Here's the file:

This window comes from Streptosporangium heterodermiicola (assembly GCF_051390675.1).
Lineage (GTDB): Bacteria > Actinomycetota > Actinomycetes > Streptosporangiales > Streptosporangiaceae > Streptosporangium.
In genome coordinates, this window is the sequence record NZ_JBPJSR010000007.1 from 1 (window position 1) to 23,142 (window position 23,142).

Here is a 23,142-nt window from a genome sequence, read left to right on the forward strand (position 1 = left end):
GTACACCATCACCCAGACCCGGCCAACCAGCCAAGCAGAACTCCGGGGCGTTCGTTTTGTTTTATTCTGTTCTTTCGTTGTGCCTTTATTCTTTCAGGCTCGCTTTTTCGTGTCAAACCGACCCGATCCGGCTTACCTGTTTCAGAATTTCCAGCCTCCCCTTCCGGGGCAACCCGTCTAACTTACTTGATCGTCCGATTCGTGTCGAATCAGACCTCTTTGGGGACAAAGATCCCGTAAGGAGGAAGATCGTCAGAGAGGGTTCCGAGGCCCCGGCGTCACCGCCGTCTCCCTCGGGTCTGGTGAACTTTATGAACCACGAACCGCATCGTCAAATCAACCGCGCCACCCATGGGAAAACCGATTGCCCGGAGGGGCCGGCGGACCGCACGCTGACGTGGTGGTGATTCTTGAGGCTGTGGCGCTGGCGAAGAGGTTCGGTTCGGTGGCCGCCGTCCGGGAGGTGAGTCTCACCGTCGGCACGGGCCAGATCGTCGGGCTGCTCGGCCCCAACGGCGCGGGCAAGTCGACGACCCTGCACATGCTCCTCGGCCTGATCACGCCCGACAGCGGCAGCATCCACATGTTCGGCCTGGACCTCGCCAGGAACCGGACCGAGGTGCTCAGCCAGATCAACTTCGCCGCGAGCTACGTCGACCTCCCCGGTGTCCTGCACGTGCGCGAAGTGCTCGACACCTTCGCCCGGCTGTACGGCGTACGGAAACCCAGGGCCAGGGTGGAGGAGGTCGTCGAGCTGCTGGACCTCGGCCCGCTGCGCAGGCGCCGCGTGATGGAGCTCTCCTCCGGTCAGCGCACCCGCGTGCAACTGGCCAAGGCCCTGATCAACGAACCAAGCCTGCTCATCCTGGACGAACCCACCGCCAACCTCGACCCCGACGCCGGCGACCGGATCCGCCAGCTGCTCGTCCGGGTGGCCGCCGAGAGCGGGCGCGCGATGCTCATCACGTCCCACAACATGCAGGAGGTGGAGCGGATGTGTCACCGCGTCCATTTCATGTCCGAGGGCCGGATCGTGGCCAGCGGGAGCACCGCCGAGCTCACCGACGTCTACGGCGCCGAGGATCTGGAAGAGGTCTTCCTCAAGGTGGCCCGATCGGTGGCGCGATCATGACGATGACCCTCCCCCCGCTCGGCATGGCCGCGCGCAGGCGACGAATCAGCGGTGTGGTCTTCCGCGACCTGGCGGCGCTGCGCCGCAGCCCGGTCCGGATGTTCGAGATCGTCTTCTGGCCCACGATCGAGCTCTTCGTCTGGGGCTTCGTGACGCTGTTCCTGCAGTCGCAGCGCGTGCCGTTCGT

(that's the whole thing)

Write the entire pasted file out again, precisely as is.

This window comes from Streptosporangium heterodermiicola (assembly GCF_051390675.1).
Lineage (GTDB): Bacteria > Actinomycetota > Actinomycetes > Streptosporangiales > Streptosporangiaceae > Streptosporangium.
In genome coordinates, this window is the sequence record NZ_JBPJSR010000007.1 from 1 (window position 1) to 23,142 (window position 23,142).

Here is a 23,142-nt window from a genome sequence, read left to right on the forward strand (position 1 = left end):
GTACACCATCACCCAGACCCGGCCAACCAGCCAAGCAGAACTCCGGGGCGTTCGTTTTGTTTTATTCTGTTCTTTCGTTGTGCCTTTATTCTTTCAGGCTCGCTTTTTCGTGTCAAACCGACCCGATCCGGCTTACCTGTTTCAGAATTTCCAGCCTCCCCTTCCGGGGCAACCCGTCTAACTTACTTGATCGTCCGATTCGTGTCGAATCAGACCTCTTTGGGGACAAAGATCCCGTAAGGAGGAAGATCGTCAGAGAGGGTTCCGAGGCCCCGGCGTCACCGCCGTCTCCCTCGGGTCTGGTGAACTTTATGAACCACGAACCGCATCGTCAAATCAACCGCGCCACCCATGGGAAAACCGATTGCCCGGAGGGGCCGGCGGACCGCACGCTGACGTGGTGGTGATTCTTGAGGCTGTGGCGCTGGCGAAGAGGTTCGGTTCGGTGGCCGCCGTCCGGGAGGTGAGTCTCACCGTCGGCACGGGCCAGATCGTCGGGCTGCTCGGCCCCAACGGCGCGGGCAAGTCGACGACCCTGCACATGCTCCTCGGCCTGATCACGCCCGACAGCGGCAGCATCCACATGTTCGGCCTGGACCTCGCCAGGAACCGGACCGAGGTGCTCAGCCAGATCAACTTCGCCGCGAGCTACGTCGACCTCCCCGGTGTCCTGCACGTGCGCGAAGTGCTCGACACCTTCGCCCGGCTGTACGGCGTACGGAAACCCAGGGCCAGGGTGGAGGAGGTCGTCGAGCTGCTGGACCTCGGCCCGCTGCGCAGGCGCCGCGTGATGGAGCTCTCCTCCGGTCAGCGCACCCGCGTGCAACTGGCCAAGGCCCTGATCAACGAACCAAGCCTGCTCATCCTGGACGAACCCACCGCCAACCTCGACCCCGACGCCGGCGACCGGATCCGCCAGCTGCTCGTCCGGGTGGCCGCCGAGAGCGGGCGCGCGATGCTCATCACGTCCCACAACATGCAGGAGGTGGAGCGGATGTGTCACCGCGTCCATTTCATGTCCGAGGGCCGGATCGTGGCCAGCGGGAGCACCGCCGAGCTCACCGACGTCTACGGCGCCGAGGATCTGGAAGAGGTCTTCCTCAAGGTGGCCCGATCGGTGGCGCGATCATGACGATGACCCTCCCCCCGCTCGGCATGGCCGCGCGCAGGCGACGAATCAGCGGTGTGGTCTTCCGCGACCTGGCGGCGCTGCGCCGCAGCCCGGTCCGGATGTTCGAGATCGTCTTCTGGCCCACGATCGAGCTCTTCGTCTGGGGCTTCGTGACGCTGTTCCTGCAGTCGCAGCGCGTGCCGTTCGT